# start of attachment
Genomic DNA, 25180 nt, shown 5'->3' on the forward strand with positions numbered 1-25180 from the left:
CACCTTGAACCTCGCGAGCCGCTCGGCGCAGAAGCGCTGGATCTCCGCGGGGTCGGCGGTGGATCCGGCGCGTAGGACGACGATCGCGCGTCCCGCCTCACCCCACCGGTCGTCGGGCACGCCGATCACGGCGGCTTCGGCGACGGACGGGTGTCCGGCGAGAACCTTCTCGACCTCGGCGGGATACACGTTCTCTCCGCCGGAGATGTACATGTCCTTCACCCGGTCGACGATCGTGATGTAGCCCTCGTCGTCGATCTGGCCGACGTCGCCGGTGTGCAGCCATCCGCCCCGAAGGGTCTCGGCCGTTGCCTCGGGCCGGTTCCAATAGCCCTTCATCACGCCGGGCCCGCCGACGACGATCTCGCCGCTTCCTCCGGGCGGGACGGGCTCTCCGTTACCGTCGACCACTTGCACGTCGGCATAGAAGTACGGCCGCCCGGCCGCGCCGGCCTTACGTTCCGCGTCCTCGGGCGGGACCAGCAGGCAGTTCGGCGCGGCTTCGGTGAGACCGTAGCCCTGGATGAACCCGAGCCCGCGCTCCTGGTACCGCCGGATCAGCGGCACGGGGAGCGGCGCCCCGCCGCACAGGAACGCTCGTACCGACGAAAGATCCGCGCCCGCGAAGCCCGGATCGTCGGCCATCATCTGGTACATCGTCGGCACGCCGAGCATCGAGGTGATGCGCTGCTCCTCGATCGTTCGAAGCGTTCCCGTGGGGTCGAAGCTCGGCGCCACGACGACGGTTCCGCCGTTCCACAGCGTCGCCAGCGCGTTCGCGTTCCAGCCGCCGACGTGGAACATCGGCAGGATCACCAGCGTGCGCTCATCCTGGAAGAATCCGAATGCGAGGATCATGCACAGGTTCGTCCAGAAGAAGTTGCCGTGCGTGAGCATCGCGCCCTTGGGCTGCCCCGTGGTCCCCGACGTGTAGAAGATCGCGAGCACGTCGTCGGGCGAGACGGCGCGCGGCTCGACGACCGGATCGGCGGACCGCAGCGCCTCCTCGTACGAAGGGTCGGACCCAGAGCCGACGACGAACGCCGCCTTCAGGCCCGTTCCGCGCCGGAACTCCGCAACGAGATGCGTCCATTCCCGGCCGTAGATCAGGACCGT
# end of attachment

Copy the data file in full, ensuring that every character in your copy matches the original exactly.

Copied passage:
Genomic DNA, 25180 nt, shown 5'->3' on the forward strand with positions numbered 1-25180 from the left:
CACCTTGAACCTCGCGAGCCGCTCGGCGCAGAAGCGCTGGATCTCCGCGGGGTCGGCGGTGGATCCGGCGCGTAGGACGACGATCGCGCGTCCCGCCTCACCCCACCGGTCGTCGGGCACGCCGATCACGGCGGCTTCGGCGACGGACGGGTGTCCGGCGAGAACCTTCTCGACCTCGGCGGGATACACGTTCTCTCCGCCGGAGATGTACATGTCCTTCACCCGGTCGACGATCGTGATGTAGCCCTCGTCGTCGATCTGGCCGACGTCGCCGGTGTGCAGCCATCCGCCCCGAAGGGTCTCGGCCGTTGCCTCGGGCCGGTTCCAATAGCCCTTCATCACGCCGGGCCCGCCGACGACGATCTCGCCGCTTCCTCCGGGCGGGACGGGCTCTCCGTTACCGTCGACCACTTGCACGTCGGCATAGAAGTACGGCCGCCCGGCCGCGCCGGCCTTACGTTCCGCGTCCTCGGGCGGGACCAGCAGGCAGTTCGGCGCGGCTTCGGTGAGACCGTAGCCCTGGATGAACCCGAGCCCGCGCTCCTGGTACCGCCGGATCAGCGGCACGGGGAGCGGCGCCCCGCCGCACAGGAACGCTCGTACCGACGAAAGATCCGCGCCCGCGAAGCCCGGATCGTCGGCCATCATCTGGTACATCGTCGGCACGCCGAGCATCGAGGTGATGCGCTGCTCCTCGATCGTTCGAAGCGTTCCCGTGGGGTCGAAGCTCGGCGCCACGACGACGGTTCCGCCGTTCCACAGCGTCGCCAGCGCGTTCGCGTTCCAGCCGCCGACGTGGAACATCGGCAGGATCACCAGCGTGCGCTCATCCTGGAAGAATCCGAATGCGAGGATCATGCACAGGTTCGTCCAGAAGAAGTTGCCGTGCGTGAGCATCGCGCCCTTGGGCTGCCCCGTGGTCCCCGACGTGTAGAAGATCGCGAGCACGTCGTCGGGCGAGACGGCGCGCGGCTCGACGACCGGATCGGCGGACCGCAGCGCCTCCTCGTACGAAGGGTCGGACCCAGAGCCGACGACGAACGCCGCCTTCAGGCCCGTTCCGCGCCGGAACTCCGCAACGAGATGCGTCCATTCCCGGCCGTAGATCAGGACCGT